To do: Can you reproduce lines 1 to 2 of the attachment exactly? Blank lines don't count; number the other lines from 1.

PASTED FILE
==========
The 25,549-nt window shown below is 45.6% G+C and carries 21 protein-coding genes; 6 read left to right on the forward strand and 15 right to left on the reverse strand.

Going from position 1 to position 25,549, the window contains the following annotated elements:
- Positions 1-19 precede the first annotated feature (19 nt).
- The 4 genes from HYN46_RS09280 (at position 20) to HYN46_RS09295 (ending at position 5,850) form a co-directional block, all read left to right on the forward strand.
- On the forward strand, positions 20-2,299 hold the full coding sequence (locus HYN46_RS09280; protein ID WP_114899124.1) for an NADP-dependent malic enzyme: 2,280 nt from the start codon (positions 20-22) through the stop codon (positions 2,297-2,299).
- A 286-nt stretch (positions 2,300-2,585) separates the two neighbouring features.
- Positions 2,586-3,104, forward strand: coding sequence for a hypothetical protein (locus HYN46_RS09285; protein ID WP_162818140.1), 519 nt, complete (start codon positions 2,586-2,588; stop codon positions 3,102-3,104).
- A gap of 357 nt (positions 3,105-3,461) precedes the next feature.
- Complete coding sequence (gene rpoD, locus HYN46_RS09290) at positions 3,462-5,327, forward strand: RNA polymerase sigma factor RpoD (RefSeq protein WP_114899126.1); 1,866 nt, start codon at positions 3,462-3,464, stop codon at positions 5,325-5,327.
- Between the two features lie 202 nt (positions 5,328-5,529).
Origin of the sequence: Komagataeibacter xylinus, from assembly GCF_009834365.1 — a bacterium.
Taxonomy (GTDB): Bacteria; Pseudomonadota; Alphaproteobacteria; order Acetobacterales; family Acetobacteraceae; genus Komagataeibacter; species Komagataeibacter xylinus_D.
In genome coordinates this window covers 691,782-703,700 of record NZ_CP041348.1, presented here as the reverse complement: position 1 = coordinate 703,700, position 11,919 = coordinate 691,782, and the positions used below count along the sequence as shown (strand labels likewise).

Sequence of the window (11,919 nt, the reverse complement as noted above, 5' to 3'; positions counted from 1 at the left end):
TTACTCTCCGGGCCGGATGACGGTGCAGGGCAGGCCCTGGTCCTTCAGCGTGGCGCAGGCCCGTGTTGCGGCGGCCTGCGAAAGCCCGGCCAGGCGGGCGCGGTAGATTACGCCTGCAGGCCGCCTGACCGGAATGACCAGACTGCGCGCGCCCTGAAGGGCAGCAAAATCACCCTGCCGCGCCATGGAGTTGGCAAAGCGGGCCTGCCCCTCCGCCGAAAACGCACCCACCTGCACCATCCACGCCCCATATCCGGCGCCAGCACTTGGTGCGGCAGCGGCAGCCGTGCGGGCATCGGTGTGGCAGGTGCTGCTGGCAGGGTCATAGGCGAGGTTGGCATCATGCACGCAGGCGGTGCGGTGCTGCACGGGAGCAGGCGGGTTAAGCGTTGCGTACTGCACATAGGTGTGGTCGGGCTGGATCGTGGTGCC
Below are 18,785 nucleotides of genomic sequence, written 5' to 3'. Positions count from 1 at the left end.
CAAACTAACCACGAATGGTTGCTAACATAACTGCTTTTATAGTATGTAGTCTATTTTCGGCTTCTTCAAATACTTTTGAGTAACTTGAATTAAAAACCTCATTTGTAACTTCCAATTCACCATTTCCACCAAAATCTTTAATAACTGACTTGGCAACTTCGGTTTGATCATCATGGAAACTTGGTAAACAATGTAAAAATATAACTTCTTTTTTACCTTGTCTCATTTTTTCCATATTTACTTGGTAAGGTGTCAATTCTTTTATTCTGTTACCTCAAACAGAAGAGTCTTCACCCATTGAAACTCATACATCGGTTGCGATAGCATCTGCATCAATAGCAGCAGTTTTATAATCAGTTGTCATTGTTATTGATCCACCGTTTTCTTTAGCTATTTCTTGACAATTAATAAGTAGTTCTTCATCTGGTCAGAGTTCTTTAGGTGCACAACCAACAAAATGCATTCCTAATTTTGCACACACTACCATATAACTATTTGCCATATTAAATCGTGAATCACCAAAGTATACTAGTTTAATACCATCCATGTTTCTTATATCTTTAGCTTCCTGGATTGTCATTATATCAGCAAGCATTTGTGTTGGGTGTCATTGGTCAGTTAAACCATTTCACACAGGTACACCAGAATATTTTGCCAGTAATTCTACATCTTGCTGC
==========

The 25,549-nt window shown below is 45.6% G+C and carries 21 protein-coding genes; 6 read left to right on the forward strand and 15 right to left on the reverse strand.

Going from position 1 to position 25,549, the window contains the following annotated elements: